Grants help youth in and out of state care get into the game

The province is establishing a new scholarship program to help children and youth participate in sports, physical and cultural activities during and after government care.

Young people in and out of care face barriers that limit their participation in sports and other activities. Financial hurdles like sports registration fees or practical challenges like getting to and from training can become obstacles. The province is investing $3.6 million to create equal opportunities with the new RISE grant program. RISE stands for Resilient, Inspire, Strength and Engage.

“All children and young people have the right to play and should be able to participate and grow in the benefits that sports and cultural programs offer,” said Melanie Mark, Secretary of State for Tourism, Arts, Culture and Sport. “Sport is the great balance. It has the power to foster a strong sense of belonging while building trust and resilience in young people. The new RISE grants were created to open doors for young people in and out of government care to increase their participation in sports, culture and leisure programmes. Our government is committed to helping young people thrive in and out of care, dream big and excel in all aspects of their lives.”

RISE seeks to enable and encourage participation and connect young people to their communities and culture to have a positive impact on their young lives. The program will provide direct financial support to around 350 young people per year for the next five years, helping them to play sports and take part in cultural activities.

Grants of up to $1,000 per year help individuals meet the cost of registration, equipment, and travel for athletic, physical, and cultural activities. Examples of eligible activities:

  • sports such as football, hockey and basketball;
  • physical activities such as drop-in fitness or aquafit classes; and
  • cultural programs such as traditional indigenous dance, hiking, arts and canoeing.

Grants of up to $10,000 are also available for organizations to develop and implement programs for children and youth in and out of care.

“Participating in sporting and cultural activities helps children and young people be more active and connect with their community and peers,” said Minister for Child and Family Development Mitzi Dean. “Indigenous youth and young people in and from homes often do not have the same access to sports as other youth and that is why I am so excited that the RISE program will allow more children and youth in and from homes to participate in The Art of activities that we know can have positive effects that last a lifetime.”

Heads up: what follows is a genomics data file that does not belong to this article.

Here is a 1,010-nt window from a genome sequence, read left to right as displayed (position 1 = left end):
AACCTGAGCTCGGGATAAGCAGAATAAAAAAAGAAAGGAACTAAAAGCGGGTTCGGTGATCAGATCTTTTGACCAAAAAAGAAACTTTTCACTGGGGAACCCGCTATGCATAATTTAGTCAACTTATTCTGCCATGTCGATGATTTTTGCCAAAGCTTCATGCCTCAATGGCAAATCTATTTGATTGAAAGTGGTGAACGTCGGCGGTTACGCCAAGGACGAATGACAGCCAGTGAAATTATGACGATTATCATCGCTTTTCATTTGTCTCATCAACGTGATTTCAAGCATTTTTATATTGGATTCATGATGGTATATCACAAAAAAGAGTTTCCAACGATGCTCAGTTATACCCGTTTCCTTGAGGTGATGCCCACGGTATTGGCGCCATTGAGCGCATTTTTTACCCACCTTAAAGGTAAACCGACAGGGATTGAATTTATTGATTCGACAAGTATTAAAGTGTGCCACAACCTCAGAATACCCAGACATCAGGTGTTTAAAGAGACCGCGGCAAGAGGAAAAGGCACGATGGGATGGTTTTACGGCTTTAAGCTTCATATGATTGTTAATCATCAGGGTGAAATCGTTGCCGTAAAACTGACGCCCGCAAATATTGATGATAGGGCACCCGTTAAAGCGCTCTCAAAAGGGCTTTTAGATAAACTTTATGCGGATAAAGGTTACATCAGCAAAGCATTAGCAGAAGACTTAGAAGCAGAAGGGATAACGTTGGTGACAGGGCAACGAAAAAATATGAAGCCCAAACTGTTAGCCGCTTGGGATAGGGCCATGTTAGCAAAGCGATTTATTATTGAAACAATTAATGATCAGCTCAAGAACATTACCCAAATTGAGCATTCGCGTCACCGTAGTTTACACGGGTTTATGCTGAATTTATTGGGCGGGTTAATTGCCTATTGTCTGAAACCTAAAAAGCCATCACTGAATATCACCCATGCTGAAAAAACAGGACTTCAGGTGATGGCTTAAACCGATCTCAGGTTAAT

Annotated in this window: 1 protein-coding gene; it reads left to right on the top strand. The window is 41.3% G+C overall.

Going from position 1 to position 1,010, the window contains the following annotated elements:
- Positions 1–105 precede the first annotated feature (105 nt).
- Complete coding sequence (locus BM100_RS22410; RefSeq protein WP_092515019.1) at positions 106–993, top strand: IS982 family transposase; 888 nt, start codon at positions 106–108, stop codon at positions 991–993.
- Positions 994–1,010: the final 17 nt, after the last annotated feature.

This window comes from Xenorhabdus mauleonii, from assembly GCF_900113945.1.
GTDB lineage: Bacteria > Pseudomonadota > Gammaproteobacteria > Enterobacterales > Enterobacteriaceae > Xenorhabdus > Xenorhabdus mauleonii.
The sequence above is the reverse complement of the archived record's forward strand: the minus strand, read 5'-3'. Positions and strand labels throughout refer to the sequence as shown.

The Indigenous Sport, Physical Activity and Recreation Council (ISPARC) developed the program and will administer it in partnership with the Department of Tourism, Arts, Culture and Sport and the Department of Children and Family Development. ISPARC is a provincial organization established with the goal of improving the health outcomes of indigenous peoples by supporting and encouraging physically active individuals, families and communities.

“The power of sport, culture and leisure contributes to transformative and social change. It is the common thread across our diverse cultures that connects the physical, intellectual, emotional, cultural and spiritual facets of life,” said Rick Brant, CEO of ISPARC. “We are proud to be working with the BC Government to implement this new grant program. Making sports, cultural activities and recreation more accessible will advance our shared goals for a healthier future for Indigenous and non-Indigenous children and youth in and out of care.”

“This is a huge win for Indigenous youth and all youth in and out of government care,” said Isaac Foot, a member of the Youth Advisory Committee to the Secretary of State for Child and Family Development. “Athletics was very important in my upbringing as it provided me with a safe and fun space to grow in an otherwise tumultuous life. Endurance, resilience and communication are skills that I developed through sport and that I still carry with me every day. Participating in each activity creates opportunities to connect through all the troubles and laugh together and grow with others, even when times are tough. I am pleased to know that through this program, others like me have better access to the activities that are important to them.”

These and other initiatives, such as the Provincial Tuition Waiver Program, which waives tuition for BC students who are custodians and attend public post-secondary institutions, also underscore the government’s commitment to the Indigenous Peoples’ Rights Act Action Plan and the Truth and Reconciliation Commission of Canada calls for action.

Learn more:

For more information on the RISE scholarship program, including eligibility and application process, visit ISPARC’s website:

For more information on transition support and programs for youth in and out of care go to:

A backgrounder follows.

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